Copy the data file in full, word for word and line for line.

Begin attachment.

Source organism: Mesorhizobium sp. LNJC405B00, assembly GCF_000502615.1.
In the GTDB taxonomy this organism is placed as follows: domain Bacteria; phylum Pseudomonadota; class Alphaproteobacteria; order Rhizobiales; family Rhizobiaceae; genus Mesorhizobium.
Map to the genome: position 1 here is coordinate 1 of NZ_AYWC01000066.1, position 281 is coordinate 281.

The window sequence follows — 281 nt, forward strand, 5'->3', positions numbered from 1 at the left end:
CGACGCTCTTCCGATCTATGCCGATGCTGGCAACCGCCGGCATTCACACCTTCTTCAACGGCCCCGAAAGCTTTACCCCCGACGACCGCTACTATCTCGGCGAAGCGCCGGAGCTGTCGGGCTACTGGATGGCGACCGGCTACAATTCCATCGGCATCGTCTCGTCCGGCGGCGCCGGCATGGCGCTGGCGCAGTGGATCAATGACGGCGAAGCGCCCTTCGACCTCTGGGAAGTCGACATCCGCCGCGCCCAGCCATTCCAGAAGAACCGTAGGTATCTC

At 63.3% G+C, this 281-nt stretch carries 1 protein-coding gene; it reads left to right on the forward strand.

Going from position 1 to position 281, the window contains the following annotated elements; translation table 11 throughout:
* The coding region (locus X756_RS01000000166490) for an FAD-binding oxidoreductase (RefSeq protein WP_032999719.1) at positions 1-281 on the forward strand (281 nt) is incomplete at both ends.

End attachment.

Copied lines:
Source organism: Mesorhizobium sp. LNJC405B00, assembly GCF_000502615.1.
In the GTDB taxonomy this organism is placed as follows: domain Bacteria; phylum Pseudomonadota; class Alphaproteobacteria; order Rhizobiales; family Rhizobiaceae; genus Mesorhizobium.
Map to the genome: position 1 here is coordinate 1 of NZ_AYWC01000066.1, position 281 is coordinate 281.

The window sequence follows — 281 nt, forward strand, 5'->3', positions numbered from 1 at the left end:
CGACGCTCTTCCGATCTATGCCGATGCTGGCAACCGCCGGCATTCACACCTTCTTCAACGGCCCCGAAAGCTTTACCCCCGACGACCGCTACTATCTCGGCGAAGCGCCGGAGCTGTCGGGCTACTGGATGGCGACCGGCTACAATTCCATCGGCATCGTCTCGTCCGGCGGCGCCGGCATGGCGCTGGCGCAGTGGATCAATGACGGCGAAGCGCCCTTCGACCTCTGGGAAGTCGACATCCGCCGCGCCCAGCCATTCCAGAAGAACCGTAGGTATCTC

At 63.3% G+C, this 281-nt stretch carries 1 protein-coding gene; it reads left to right on the forward strand.

Going from position 1 to position 281, the window contains the following annotated elements; translation table 11 throughout:
* The coding region (locus X756_RS01000000166490) for an FAD-binding oxidoreductase (RefSeq protein WP_032999719.1) at positions 1-281 on the forward strand (281 nt) is incomplete at both ends.